IADL President Jeanne Mirer said the attacks on Filipino lawyers are in violation of international law including the International Covenant on Civil and Political Rights, the UN Declaration on Human Rights Defenders, the UN Basic Principles on the Role of Lawyers, the Convention against Torture and even of the Fourth Geneva Convention and the Rome Statute of the International Criminal Court, among others.
By ANNE MARXZE D. UMIL
MANILA – A global group of lawyers said it will submit complaints against Philippine government officials before international human rights bodies over red-tagging.
In a resolution adopted Feb. 7, the International Association of Democratic Lawyers (IADL) expressed their extreme concern and deplored the continued red baiting of its national affiliate, the National Union of Peoples’ Lawyers (NUPL) by government officials and agencies.
IADL President Jeanne Mirer said that red-tagging placed their colleagues as well as many members of the society in peril as many of them have been killed, put under surveillance, harassed, threatened, slandered, falsely charged and imprisoned.
Mirer said the attacks on Filipino lawyers are in violation of international law including the International Covenant on Civil and Political Rights, the UN Declaration on Human Rights Defenders, the UN Basic Principles on the Role of Lawyers, the Convention against Torture and even of the Fourth Geneva Convention and the Rome Statute of the International Criminal Court, among others.
Thus, IADL has resolved to file complaints before the Office of the High Commissioner for Human Rights, the Special Rapporteurs on the Independence of Judges and Lawyers, Human Rights Defenders, Human Rights while countering Terrorism, and others.
The group will also make representations or engagements on this issue, or support independent or parallel initiatives with the UN Human Rights Council, the US Congress, the European Parliament and the like and ask national associations as well as other international lawyers, lawyers organizations and bar associations to do the same.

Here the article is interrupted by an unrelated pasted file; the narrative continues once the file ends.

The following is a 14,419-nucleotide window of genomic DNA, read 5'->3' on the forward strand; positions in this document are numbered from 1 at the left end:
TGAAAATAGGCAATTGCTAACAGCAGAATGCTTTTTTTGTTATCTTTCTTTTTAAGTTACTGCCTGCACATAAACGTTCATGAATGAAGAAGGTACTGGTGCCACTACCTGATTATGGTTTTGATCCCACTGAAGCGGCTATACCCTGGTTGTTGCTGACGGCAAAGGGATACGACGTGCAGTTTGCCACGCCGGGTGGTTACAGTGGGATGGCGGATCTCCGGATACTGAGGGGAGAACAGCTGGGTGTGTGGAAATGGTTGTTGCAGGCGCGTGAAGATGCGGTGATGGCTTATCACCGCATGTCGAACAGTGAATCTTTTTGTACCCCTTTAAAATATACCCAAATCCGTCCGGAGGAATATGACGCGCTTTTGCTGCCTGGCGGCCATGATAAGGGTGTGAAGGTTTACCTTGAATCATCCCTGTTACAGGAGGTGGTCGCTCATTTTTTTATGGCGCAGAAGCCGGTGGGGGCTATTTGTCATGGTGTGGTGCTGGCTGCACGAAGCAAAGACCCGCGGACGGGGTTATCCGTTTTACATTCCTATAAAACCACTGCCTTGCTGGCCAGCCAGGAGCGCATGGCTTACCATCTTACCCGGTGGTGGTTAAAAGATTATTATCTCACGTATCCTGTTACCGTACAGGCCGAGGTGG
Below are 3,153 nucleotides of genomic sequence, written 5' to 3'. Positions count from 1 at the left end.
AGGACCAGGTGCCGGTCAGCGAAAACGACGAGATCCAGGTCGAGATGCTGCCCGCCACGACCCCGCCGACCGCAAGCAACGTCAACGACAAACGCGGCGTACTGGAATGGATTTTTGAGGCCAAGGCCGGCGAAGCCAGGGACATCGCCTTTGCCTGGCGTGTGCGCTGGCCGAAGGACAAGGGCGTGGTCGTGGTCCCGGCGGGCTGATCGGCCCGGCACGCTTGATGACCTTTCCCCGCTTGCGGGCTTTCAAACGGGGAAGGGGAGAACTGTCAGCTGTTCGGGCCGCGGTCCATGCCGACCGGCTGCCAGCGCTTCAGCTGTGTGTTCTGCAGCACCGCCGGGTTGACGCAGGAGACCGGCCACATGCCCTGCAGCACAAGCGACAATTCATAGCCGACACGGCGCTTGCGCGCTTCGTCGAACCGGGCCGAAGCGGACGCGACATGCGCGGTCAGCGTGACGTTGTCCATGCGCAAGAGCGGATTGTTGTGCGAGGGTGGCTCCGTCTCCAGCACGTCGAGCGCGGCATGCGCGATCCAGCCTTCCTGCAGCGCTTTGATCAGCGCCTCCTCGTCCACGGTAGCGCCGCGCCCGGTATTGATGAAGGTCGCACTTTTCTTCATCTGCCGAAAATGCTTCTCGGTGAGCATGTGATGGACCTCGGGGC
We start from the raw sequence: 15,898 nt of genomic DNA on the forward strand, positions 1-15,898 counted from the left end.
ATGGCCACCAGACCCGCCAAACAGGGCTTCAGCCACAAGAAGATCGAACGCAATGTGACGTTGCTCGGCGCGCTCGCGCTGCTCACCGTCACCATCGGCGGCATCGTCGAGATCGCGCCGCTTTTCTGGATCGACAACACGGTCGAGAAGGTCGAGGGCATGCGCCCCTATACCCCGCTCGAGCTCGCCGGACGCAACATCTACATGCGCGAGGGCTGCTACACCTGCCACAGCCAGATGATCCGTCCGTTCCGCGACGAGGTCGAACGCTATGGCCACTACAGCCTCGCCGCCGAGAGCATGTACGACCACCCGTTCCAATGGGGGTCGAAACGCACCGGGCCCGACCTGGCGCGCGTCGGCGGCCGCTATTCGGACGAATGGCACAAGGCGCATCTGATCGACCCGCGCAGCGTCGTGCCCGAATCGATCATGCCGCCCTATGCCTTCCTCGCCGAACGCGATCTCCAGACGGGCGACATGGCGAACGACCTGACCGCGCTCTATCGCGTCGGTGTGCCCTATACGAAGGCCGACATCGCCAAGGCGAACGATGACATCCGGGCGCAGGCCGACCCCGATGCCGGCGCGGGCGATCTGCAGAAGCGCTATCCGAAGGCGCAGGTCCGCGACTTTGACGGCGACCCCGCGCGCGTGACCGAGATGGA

IADL also said it will study seriously the option of seeking application of the 2012 Magnitsky sanctions in the U.S. and its counterpart 2020 global human rights sanction by the European Union to be imposed on Philippine officials including Gen. Antonio Parlade and Undersecretary Lorraine Badoy, and other officials of the National Task Force to End the Local Communist Armed Conflict (NTF-ELCAC).
The group also resolved to submit a communication with the International Criminal Court on the attacks against Filipino lawyers to supplement the pending communications against President Rodrigo Duterte, and also to seek an audience with the Office of the Prosecutor in this regard.
IADL will also prepare suits in different national courts applying universal jurisdiction on applicable international conventions on torture and the like against Parlade, Badoy and other individuals and entities as may be warranted by the circumstances.
Mirer said the NUPL members have been viciously and relentlessly labeled as “communists,” “communist front,” “terrorists,” “terrorist sympathizers,” “bloodsuckers,” “high-ranking members of the Communist Party of the Philippines, “recruiters for the New People’s Army” and the like.
“They have even been baselessly accused of funneling funds to the underground and falsely accused of charging professional fees contrary to their absolute mandate as purely pro bono and pro deo human rights and public interest lawyers,” Mirer said.
She cited in particular the murder of Benjamin Ramos and “the precarious situation of many NUPL members including key leaders who are also part of the IADL leadership.”